The company said in a statement Tuesday that, “Given the inherent changes to Marissa Mayer’s role with Yahoo resulting from the closing of the transaction, Mayer has chosen to resign from Yahoo. Verizon wishes Mayer well in her future endeavors.”
Mayer was already expected to step away from the Yahoo board after the sale, but it was never clear what her role would have been at the company following the deal’s close.
The acquisition of Yahoo’s operations did not include the entire company and leaves a few other pieces of business in what was renamed Altaba Inc. The new entity, which is calling itself an investment company, absorbs what did not move over in the sale to Verizon, including a 15 percent equity stake in Alibaba Group Holding Ltd., a 36 percent stake in Yahoo Japan Corp. and some minority investments.
The operating businesses that are part of the Verizon purchase are now part of a newly created division called Oath, which will be combined with Verizon’s AOL business, which the company bought in 2015 for $4.4 billion.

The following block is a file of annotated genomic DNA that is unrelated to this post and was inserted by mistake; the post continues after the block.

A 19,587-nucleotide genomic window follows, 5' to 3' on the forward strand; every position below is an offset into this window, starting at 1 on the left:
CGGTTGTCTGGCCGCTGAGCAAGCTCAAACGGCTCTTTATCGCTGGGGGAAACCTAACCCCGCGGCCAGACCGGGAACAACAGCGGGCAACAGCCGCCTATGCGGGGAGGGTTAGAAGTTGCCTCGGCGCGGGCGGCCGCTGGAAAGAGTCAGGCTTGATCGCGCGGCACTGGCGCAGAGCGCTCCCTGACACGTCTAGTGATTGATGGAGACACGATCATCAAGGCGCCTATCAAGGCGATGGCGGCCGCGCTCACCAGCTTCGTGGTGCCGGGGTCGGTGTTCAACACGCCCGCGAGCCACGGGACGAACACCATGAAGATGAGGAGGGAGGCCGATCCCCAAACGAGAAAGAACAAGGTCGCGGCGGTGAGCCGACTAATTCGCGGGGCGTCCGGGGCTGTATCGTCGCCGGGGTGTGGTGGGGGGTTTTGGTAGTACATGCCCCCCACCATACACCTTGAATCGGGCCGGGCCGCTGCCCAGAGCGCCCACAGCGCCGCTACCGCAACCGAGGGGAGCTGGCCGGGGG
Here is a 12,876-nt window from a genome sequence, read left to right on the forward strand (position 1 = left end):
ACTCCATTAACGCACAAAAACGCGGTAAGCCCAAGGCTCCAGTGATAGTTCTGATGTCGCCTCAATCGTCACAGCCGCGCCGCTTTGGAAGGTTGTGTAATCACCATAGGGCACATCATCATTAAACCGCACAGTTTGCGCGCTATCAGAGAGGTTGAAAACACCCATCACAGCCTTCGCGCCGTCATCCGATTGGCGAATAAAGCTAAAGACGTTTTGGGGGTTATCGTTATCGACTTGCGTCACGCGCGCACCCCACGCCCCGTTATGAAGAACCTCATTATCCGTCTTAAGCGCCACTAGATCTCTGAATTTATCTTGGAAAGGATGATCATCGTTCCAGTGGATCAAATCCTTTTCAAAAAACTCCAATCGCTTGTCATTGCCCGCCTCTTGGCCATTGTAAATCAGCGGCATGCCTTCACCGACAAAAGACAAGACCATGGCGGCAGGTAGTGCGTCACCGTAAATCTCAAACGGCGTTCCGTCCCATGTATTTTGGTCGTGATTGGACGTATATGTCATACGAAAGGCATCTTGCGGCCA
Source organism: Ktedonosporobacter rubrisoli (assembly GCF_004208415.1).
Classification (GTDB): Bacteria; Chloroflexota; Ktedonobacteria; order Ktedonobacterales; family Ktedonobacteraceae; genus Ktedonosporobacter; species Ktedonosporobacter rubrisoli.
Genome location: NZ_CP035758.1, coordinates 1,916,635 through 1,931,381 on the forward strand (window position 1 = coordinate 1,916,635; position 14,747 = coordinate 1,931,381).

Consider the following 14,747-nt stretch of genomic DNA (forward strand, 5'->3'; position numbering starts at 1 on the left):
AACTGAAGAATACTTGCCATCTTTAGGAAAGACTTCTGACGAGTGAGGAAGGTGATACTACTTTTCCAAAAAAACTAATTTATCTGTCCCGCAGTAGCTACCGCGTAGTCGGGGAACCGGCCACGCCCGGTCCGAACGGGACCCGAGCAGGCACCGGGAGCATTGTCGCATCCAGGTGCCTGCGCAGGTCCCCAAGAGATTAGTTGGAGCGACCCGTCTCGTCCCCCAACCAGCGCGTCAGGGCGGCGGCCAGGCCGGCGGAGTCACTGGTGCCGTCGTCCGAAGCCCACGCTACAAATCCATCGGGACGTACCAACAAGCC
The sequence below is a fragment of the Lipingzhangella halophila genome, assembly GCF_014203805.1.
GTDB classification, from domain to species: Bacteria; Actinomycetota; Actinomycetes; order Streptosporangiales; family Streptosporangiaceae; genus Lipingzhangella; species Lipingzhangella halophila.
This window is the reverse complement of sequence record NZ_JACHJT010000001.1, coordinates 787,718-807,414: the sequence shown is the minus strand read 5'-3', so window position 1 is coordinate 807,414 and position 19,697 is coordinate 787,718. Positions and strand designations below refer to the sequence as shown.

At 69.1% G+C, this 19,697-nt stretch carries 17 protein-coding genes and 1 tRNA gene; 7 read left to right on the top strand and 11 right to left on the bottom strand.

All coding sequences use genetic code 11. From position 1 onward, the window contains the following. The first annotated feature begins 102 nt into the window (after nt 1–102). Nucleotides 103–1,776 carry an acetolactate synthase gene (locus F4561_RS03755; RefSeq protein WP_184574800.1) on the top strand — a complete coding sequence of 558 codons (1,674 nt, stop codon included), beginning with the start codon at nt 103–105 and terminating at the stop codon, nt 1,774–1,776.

The Oath portfolio is comprised of Huffington Post, Yahoo Sports, AOL.com, Makers, Tumblr, Build Studios, Yahoo Finance and Yahoo Mail among other brands.
AOL ceo Tim Armstrong now becomes ceo of Oath.
“We’re building the future of brands using powerful technology, trusted content and differentiated data,” Armstrong said in a statement. “We have dominating consumer brands in news, sports, finance, tech, and entertainment and lifestyle coupled with our market leading advertising technology platforms. Now that the deal is closed, we are excited to set our focus on being the best company for consumer media, and the best partner to our advertising, content and publisher partners.”
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